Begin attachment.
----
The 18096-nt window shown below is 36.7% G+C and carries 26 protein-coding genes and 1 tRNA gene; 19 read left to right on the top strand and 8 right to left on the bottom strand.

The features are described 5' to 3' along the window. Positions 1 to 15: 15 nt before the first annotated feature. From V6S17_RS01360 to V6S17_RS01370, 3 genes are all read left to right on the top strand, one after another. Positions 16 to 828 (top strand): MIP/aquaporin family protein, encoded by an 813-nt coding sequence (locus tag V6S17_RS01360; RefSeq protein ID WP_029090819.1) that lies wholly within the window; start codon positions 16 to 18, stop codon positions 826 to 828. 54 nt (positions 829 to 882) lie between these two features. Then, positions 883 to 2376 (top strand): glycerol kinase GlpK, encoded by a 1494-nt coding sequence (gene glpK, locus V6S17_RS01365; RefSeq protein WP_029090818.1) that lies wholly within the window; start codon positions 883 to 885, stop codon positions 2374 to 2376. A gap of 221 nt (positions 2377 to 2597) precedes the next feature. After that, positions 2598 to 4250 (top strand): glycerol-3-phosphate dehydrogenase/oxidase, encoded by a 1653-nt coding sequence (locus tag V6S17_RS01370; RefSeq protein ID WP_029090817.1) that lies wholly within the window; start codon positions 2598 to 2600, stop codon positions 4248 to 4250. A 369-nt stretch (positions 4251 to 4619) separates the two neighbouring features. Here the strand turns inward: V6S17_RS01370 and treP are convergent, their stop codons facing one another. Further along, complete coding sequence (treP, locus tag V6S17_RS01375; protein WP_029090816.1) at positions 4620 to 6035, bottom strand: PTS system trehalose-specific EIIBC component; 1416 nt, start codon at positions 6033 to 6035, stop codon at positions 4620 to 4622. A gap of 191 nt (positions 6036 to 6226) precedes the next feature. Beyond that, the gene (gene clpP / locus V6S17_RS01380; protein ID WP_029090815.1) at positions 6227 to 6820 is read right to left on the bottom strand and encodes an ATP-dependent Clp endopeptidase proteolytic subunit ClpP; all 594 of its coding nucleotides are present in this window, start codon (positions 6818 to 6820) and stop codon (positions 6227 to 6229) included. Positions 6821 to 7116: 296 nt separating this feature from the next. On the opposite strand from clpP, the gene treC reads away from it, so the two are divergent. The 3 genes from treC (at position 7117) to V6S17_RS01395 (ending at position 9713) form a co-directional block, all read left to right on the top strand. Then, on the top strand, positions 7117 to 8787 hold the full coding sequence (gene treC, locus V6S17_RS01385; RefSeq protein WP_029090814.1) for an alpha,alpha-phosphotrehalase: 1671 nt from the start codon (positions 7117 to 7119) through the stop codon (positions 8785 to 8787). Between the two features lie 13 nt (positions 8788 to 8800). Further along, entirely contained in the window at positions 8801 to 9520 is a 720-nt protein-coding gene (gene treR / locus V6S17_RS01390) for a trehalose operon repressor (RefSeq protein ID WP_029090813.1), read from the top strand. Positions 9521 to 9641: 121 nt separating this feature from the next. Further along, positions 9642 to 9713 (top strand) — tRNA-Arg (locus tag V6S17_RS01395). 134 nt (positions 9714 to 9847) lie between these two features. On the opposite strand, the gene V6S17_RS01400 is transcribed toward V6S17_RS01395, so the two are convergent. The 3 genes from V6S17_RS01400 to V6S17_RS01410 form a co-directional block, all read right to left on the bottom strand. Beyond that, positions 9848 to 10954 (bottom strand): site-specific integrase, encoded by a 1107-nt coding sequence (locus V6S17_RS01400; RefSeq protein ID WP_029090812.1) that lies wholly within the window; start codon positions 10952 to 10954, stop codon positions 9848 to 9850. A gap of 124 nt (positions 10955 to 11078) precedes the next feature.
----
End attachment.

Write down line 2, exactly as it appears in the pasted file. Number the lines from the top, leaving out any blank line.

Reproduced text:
The features are described 5' to 3' along the window. Positions 1 to 15: 15 nt before the first annotated feature. From V6S17_RS01360 to V6S17_RS01370, 3 genes are all read left to right on the top strand, one after another. Positions 16 to 828 (top strand): MIP/aquaporin family protein, encoded by an 813-nt coding sequence (locus tag V6S17_RS01360; RefSeq protein ID WP_029090819.1) that lies wholly within the window; start codon positions 16 to 18, stop codon positions 826 to 828. 54 nt (positions 829 to 882) lie between these two features. Then, positions 883 to 2376 (top strand): glycerol kinase GlpK, encoded by a 1494-nt coding sequence (gene glpK, locus V6S17_RS01365; RefSeq protein WP_029090818.1) that lies wholly within the window; start codon positions 883 to 885, stop codon positions 2374 to 2376. A gap of 221 nt (positions 2377 to 2597) precedes the next feature. After that, positions 2598 to 4250 (top strand): glycerol-3-phosphate dehydrogenase/oxidase, encoded by a 1653-nt coding sequence (locus tag V6S17_RS01370; RefSeq protein ID WP_029090817.1) that lies wholly within the window; start codon positions 2598 to 2600, stop codon positions 4248 to 4250. A 369-nt stretch (positions 4251 to 4619) separates the two neighbouring features. Here the strand turns inward: V6S17_RS01370 and treP are convergent, their stop codons facing one another. Further along, complete coding sequence (treP, locus tag V6S17_RS01375; protein WP_029090816.1) at positions 4620 to 6035, bottom strand: PTS system trehalose-specific EIIBC component; 1416 nt, start codon at positions 6033 to 6035, stop codon at positions 4620 to 4622. A gap of 191 nt (positions 6036 to 6226) precedes the next feature. Beyond that, the gene (gene clpP / locus V6S17_RS01380; protein ID WP_029090815.1) at positions 6227 to 6820 is read right to left on the bottom strand and encodes an ATP-dependent Clp endopeptidase proteolytic subunit ClpP; all 594 of its coding nucleotides are present in this window, start codon (positions 6818 to 6820) and stop codon (positions 6227 to 6229) included. Positions 6821 to 7116: 296 nt separating this feature from the next. On the opposite strand from clpP, the gene treC reads away from it, so the two are divergent. The 3 genes from treC (at position 7117) to V6S17_RS01395 (ending at position 9713) form a co-directional block, all read left to right on the top strand. Then, on the top strand, positions 7117 to 8787 hold the full coding sequence (gene treC, locus V6S17_RS01385; RefSeq protein WP_029090814.1) for an alpha,alpha-phosphotrehalase: 1671 nt from the start codon (positions 7117 to 7119) through the stop codon (positions 8785 to 8787). Between the two features lie 13 nt (positions 8788 to 8800). Further along, entirely contained in the window at positions 8801 to 9520 is a 720-nt protein-coding gene (gene treR / locus V6S17_RS01390) for a trehalose operon repressor (RefSeq protein ID WP_029090813.1), read from the top strand. Positions 9521 to 9641: 121 nt separating this feature from the next. Further along, positions 9642 to 9713 (top strand) — tRNA-Arg (locus tag V6S17_RS01395). 134 nt (positions 9714 to 9847) lie between these two features. On the opposite strand, the gene V6S17_RS01400 is transcribed toward V6S17_RS01395, so the two are convergent. The 3 genes from V6S17_RS01400 to V6S17_RS01410 form a co-directional block, all read right to left on the bottom strand. Beyond that, positions 9848 to 10954 (bottom strand): site-specific integrase, encoded by a 1107-nt coding sequence (locus V6S17_RS01400; RefSeq protein ID WP_029090812.1) that lies wholly within the window; start codon positions 10952 to 10954, stop codon positions 9848 to 9850. A gap of 124 nt (positions 10955 to 11078) precedes the next feature.